Why the Supreme Court is (still) the 'least dangerous branch'

After a spike of historic decisions, it's useful to note that the Supreme Court will rarely allow itself to get out in front, or fall very much behind, prevailing public opinion.

Jack Plunkett/Images for Human Rights Campaign/AP
Human Rights Campaign president Chad Griffin (l.) and Jim Obergefell, named plaintiff in the historic US Supreme Court same-sex marriage case, cheer during a press conference held at the Texas Capitol to discuss the local effect of the marriage equality ruling on Monday in Austin, Texas.

The Supreme Court’s historic decision in Obergefell v. Hodges to legalize same-sex marriage in all 50 states illustrates a point my students have heard me make for many years: The high court is a fundamentally political institution, one whose members are deeply concerned about maintaining its independence and legitimacy. The result, as the Obergefell decision reminds us, is that the court will rarely allow itself to get out in front, or fall very much behind, prevailing public opinion.

We can see this quite clearly by tracking the court’s decision in a series of cases regarding gay rights, from Bowers v. Hardwick  through the RomerLawrence and Windsor cases and culminating in the decision announced yesterday in Obergefell v. Hodges. Viewed chronologically, the cases trace a steady progression in the evolution of court doctrine, from upholding a Georgia law in 1986 criminalizing sodomy to yesterday’s landmark ruling that the Fourteenth Amendment’s Due Process and Equal Protection clauses requires a state to license a marriage between two people of the same sex.

In this regard, many observers likened yesterday’s decision to the Court’s 1954 ruling in Brown v. Board of Education that outlawed segregated public school systems. But the reality is that, as Gerald Rosenberg persuasively argues, the Brown decision did little by itself to move public school desegregation forward. More generally, Rosenberg argues, in the absence of broad-based political support and legislative action by Congress, the court is a poor vehicle for enacting social change. And, in fact, the evidence suggests that it wasn’t until passage by Congress of the 1964 Civil Rights Act and the 1965 Voting Rights Act that the barriers to racial discrimination began to fall.

Indeed, more often than not, we have seen instances of the court acting on behalf of temporary majorities, often during wartime, to curtail civil rights and liberties of minority groups, rather than protecting them. More generally, as Robert Dahl first posited in his famous 1957 article, as a political actor the court’s rulings tend to owe more to prevailing political opinion than to careful legal reasoning based on the Constitution and statute.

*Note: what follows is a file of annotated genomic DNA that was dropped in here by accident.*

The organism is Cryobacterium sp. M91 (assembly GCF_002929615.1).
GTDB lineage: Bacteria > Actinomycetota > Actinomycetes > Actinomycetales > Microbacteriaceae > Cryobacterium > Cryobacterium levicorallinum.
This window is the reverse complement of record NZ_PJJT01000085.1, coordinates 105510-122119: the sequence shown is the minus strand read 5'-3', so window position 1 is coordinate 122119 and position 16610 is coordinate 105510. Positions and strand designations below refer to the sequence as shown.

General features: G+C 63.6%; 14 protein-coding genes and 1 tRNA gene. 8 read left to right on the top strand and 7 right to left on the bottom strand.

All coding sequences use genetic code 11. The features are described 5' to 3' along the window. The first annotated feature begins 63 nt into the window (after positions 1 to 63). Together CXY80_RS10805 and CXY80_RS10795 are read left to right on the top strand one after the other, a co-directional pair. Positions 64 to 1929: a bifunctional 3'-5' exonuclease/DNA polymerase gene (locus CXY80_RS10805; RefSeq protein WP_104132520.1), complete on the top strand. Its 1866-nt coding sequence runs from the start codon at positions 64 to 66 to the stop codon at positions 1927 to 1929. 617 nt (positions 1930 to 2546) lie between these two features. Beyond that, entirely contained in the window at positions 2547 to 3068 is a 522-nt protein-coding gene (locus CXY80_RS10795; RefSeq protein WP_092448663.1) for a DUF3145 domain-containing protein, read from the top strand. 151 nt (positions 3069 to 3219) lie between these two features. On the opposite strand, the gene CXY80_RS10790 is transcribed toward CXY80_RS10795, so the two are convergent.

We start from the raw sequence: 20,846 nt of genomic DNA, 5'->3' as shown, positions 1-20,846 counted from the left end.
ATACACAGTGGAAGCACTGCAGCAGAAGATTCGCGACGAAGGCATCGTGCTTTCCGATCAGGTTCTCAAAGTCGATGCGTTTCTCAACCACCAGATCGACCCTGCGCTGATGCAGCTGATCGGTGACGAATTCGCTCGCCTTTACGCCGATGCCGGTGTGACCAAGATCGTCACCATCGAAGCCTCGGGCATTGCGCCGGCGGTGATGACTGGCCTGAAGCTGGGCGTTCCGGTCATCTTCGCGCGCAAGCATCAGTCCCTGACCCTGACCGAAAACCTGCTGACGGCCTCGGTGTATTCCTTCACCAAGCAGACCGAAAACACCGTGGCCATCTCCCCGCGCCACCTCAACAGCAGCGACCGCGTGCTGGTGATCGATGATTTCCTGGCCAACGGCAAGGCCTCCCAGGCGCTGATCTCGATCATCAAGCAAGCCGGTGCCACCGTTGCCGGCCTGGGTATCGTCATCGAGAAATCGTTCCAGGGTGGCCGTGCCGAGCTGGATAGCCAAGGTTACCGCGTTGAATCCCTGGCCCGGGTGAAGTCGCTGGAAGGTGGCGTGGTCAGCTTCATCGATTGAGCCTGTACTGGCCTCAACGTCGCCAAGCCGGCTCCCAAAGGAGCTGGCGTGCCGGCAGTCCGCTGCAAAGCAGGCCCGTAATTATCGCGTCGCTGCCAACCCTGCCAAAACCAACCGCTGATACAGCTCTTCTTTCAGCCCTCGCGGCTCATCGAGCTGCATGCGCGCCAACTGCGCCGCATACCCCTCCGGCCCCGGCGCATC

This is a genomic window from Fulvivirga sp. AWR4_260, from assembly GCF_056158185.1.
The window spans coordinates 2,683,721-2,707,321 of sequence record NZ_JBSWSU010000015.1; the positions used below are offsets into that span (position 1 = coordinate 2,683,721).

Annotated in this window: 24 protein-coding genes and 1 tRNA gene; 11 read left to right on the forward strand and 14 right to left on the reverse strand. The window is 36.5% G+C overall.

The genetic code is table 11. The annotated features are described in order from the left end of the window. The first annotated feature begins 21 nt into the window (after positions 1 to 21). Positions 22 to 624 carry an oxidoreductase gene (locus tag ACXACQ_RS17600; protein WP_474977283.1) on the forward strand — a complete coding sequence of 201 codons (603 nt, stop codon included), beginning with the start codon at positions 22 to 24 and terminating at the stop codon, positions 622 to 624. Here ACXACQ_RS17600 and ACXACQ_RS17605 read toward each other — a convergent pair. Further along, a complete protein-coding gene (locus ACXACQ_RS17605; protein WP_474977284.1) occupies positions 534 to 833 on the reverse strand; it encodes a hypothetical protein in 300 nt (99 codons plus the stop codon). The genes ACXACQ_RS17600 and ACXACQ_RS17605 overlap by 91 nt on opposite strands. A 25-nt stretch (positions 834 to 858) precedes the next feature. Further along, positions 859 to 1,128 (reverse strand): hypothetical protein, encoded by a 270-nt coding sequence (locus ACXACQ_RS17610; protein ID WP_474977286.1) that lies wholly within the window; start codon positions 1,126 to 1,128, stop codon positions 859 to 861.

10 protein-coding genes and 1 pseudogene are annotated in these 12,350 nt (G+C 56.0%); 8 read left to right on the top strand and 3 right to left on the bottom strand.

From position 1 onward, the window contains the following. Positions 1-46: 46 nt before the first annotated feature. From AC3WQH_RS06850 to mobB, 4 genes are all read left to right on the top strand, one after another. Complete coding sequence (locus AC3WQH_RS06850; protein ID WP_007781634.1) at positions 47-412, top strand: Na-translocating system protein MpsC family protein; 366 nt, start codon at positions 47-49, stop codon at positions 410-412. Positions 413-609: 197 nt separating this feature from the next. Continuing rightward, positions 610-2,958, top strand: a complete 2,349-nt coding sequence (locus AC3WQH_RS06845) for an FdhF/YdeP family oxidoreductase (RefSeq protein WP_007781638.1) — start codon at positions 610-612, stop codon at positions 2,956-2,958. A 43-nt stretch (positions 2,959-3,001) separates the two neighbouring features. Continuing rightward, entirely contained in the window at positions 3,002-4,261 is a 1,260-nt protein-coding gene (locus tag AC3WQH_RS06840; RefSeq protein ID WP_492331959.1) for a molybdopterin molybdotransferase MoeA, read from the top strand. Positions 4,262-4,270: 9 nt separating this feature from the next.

Why is the court so responsive to majority public opinion? Dahl posited an indirect relationship, in which presidents and members of the Senate who are elected by – and thus are responsive to – public opinion choose judges who share their political preferences. Through this means the court tends to be composed of justices whose views are not likely to be too far out of step with the mainstream. Other scholars have argued that the relationship is more direct, with individual justices actually responding directly to public opinion. Whatever the mechanism and motivation, however, this line of reasoning suggests that the evolution of court doctrine regarding gay marriage is not an instance of the court bucking majority opinion to protect the rights of a minority class but, in fact, is characteristic of how the court’s legal interpretations respond to evolving social norms more generally. In this respect, Chief Justice Roberts is right: The decision was not about the Constitution, at least not directly. As Dahl writes, “[T]he court cannot act strictly as a legal institution. It must choose among controversial alternatives of public policy by appealing to at least some criteria on questions of fact and value that cannot be found in or deduced from precedent, statute and the Constitution.” And so it seems to be with the court’s evolving rulings regarding gay rights – an evolution that seems driven not by legal precedent or doctrine so much as by changing public mores.